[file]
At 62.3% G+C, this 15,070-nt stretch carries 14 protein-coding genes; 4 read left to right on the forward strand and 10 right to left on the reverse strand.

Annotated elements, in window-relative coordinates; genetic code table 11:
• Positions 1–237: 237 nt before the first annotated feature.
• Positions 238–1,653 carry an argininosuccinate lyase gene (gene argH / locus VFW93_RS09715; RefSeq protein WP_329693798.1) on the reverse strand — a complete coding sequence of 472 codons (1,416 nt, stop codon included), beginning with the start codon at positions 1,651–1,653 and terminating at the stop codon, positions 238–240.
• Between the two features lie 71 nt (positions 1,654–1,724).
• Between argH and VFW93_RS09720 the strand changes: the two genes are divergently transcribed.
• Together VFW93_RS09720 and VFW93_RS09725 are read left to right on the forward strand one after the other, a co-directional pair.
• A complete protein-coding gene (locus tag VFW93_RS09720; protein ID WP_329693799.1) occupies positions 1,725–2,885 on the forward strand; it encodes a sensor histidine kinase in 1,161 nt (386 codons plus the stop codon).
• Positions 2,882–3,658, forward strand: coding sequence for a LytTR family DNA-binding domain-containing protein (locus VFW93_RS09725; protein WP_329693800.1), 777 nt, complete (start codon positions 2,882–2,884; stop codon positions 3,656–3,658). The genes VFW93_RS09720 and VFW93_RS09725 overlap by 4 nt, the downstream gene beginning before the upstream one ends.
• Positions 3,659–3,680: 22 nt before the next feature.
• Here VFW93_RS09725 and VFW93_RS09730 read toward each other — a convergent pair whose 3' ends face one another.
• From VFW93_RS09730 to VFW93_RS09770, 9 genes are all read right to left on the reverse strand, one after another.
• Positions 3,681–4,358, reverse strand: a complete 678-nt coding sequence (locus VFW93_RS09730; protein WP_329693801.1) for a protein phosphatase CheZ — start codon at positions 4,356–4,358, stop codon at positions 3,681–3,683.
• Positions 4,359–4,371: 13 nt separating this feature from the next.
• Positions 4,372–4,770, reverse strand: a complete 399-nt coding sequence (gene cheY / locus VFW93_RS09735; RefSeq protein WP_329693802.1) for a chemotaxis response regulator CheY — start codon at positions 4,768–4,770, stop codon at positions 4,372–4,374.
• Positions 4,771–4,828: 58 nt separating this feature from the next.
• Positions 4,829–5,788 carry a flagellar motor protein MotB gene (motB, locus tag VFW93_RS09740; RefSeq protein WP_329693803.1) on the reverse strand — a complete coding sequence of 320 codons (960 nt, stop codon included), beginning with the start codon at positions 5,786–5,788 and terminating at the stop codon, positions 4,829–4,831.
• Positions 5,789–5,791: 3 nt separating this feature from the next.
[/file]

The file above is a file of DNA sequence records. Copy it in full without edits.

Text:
At 62.3% G+C, this 15,070-nt stretch carries 14 protein-coding genes; 4 read left to right on the forward strand and 10 right to left on the reverse strand.

Annotated elements, in window-relative coordinates; genetic code table 11:
• Positions 1–237: 237 nt before the first annotated feature.
• Positions 238–1,653 carry an argininosuccinate lyase gene (gene argH / locus VFW93_RS09715; RefSeq protein WP_329693798.1) on the reverse strand — a complete coding sequence of 472 codons (1,416 nt, stop codon included), beginning with the start codon at positions 1,651–1,653 and terminating at the stop codon, positions 238–240.
• Between the two features lie 71 nt (positions 1,654–1,724).
• Between argH and VFW93_RS09720 the strand changes: the two genes are divergently transcribed.
• Together VFW93_RS09720 and VFW93_RS09725 are read left to right on the forward strand one after the other, a co-directional pair.
• A complete protein-coding gene (locus tag VFW93_RS09720; protein ID WP_329693799.1) occupies positions 1,725–2,885 on the forward strand; it encodes a sensor histidine kinase in 1,161 nt (386 codons plus the stop codon).
• Positions 2,882–3,658, forward strand: coding sequence for a LytTR family DNA-binding domain-containing protein (locus VFW93_RS09725; protein WP_329693800.1), 777 nt, complete (start codon positions 2,882–2,884; stop codon positions 3,656–3,658). The genes VFW93_RS09720 and VFW93_RS09725 overlap by 4 nt, the downstream gene beginning before the upstream one ends.
• Positions 3,659–3,680: 22 nt before the next feature.
• Here VFW93_RS09725 and VFW93_RS09730 read toward each other — a convergent pair whose 3' ends face one another.
• From VFW93_RS09730 to VFW93_RS09770, 9 genes are all read right to left on the reverse strand, one after another.
• Positions 3,681–4,358, reverse strand: a complete 678-nt coding sequence (locus VFW93_RS09730; protein WP_329693801.1) for a protein phosphatase CheZ — start codon at positions 4,356–4,358, stop codon at positions 3,681–3,683.
• Positions 4,359–4,371: 13 nt separating this feature from the next.
• Positions 4,372–4,770, reverse strand: a complete 399-nt coding sequence (gene cheY / locus VFW93_RS09735; RefSeq protein WP_329693802.1) for a chemotaxis response regulator CheY — start codon at positions 4,768–4,770, stop codon at positions 4,372–4,374.
• Positions 4,771–4,828: 58 nt separating this feature from the next.
• Positions 4,829–5,788 carry a flagellar motor protein MotB gene (motB, locus tag VFW93_RS09740; RefSeq protein WP_329693803.1) on the reverse strand — a complete coding sequence of 320 codons (960 nt, stop codon included), beginning with the start codon at positions 5,786–5,788 and terminating at the stop codon, positions 4,829–4,831.
• Positions 5,789–5,791: 3 nt separating this feature from the next.